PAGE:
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Eastern Congo Violence Allowed by UN_ Fancy Uvira Camp as

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									Eastern Congo Violence Allowed by UN, Fancy Uvira
Camp as Council Visits Goma, Gold and Guns Denied
By Matthew Russell Lee
June 9, 2008
The Inner City Press
Original Source: http://www.innercitypress.com/unsc1goma060808.html

EN ROUTE TO GOMA, June 8, updated Kigali June 9 -- As Security Council members
head to Eastern Congo, the UN's own performance in the Congo has been called into
question. It has emerged that during the fighting in December in North Kivu in which the
forces of renegade Tutsi general Laurent Nkunda soundly thrashed the Congolese Army,
the UN Peacekeeping battalion in the area, Indian nationals, stood down and did not
fight. Worse, the orders to take no chances are said to have come from New Delhi, which
continues to cash big UN checks for providing peacekeepers to UN mission. But what's
the value, in a place like Eastern Congo, if the troops refuse to fight?

  Inner City Press at a Thursday news conference in Kinshasa asked the UN's Alan Doss,
head of the UN Mission in the Congo, what he is doing about documented allegations
that Indian peacekeepers in Eastern Congo traded for gold, with rebels, and that a
Pakistani contingent did the same, according to new interviews given by militia leaders
Dragon and Kung Fu from prison in Kinshasa. Doss off-handedly questioned how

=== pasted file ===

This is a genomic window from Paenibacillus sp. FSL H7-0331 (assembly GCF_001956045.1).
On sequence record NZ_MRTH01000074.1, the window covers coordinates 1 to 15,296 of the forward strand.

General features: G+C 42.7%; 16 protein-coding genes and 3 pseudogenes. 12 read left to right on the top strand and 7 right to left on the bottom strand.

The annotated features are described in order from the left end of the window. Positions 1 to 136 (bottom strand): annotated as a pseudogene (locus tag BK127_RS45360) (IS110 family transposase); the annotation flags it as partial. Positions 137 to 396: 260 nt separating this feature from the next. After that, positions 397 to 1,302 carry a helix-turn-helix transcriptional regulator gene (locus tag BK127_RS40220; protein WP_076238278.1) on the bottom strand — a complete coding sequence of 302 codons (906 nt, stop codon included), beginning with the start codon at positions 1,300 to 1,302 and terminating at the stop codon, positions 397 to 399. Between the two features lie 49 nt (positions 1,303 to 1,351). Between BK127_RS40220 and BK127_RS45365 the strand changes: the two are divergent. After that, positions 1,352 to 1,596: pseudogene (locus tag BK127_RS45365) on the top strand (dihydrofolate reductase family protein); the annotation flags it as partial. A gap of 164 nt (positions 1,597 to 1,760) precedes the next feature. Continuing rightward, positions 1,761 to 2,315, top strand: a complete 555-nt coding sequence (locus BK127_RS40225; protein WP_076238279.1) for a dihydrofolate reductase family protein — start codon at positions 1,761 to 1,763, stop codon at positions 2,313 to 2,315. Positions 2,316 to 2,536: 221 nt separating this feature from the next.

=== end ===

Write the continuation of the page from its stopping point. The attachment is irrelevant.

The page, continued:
anyone could interview them, since they are in prison. Then he repeated the party line
from the UN in New York, that these allegations have already been investigated, and only
a few of them found true. But even for those found true -- for example, the Pakistanis
who drove illegal gold traders around in UN vehicles -- no punishment has been issued.
The Pakistanis were sent back to their country, but despite a "note verbale" from the UN,
Pakistan has refused to say what discipline, if any, has been imposed on them.

  In fairness to the Pakistanis, many in the region marvel at the way they have
transformed the Eastern Congo town of Uvira, or at least their forward base there. An
officers' club serves the best Punjabi food, there are Christmas lights on the trees and
even swimming and light surfing, when the crocodiles allow. The physical
improvements, it is said, are characterized as quick impact projects in the UN's budget.
But quick impact for who?

  More seriously on the war crimes and military fronts, the International Criminal Court's
indictment and arrest of Jean-Pierre Bemba has caused reactions from other powers on
the ground. Nkunda, it is said, sealed off the areas he controls in the days after Bemba's
arrest. A senior member of Joseph Kabila's government who hails from Eastern Congo is
said to be re-forming his own militia, in case he needs to hide there. One can never be too
prepared. The ICC has promised, and for consistency's sake must bring, indictments
about the Kivus. Who'll come first? And are the investigating claims that Rwanda has
supplied Nkunda, specifically through Ugandan territory? And what of the colleague of
still-free Peter Karim, who was in a U.S. training program? If responsibility were truly
followed to the top, the Permanent Five members of the Council would not be sitting so
pretty. They do, however, have veto rights on Council votes and all of its Chapter VII
resolutions like those aimed at Sudan. This Council power over the ICC process was
again denied at the Saturday night press conference in Kinshasa's Grand Hotel, when
Inner City Press asked Amb. Ripert how Bemba had come up in the earlier meetings in
the Palais du Peuple. "The ICC is a completely independent body," Ripert said, the
Council is not to interfere with the ICC. But the Rome Statute itself allows the Council to
refer cases to the ICC, and even to freeze and put on hold indictments that have been
issued by the ICC.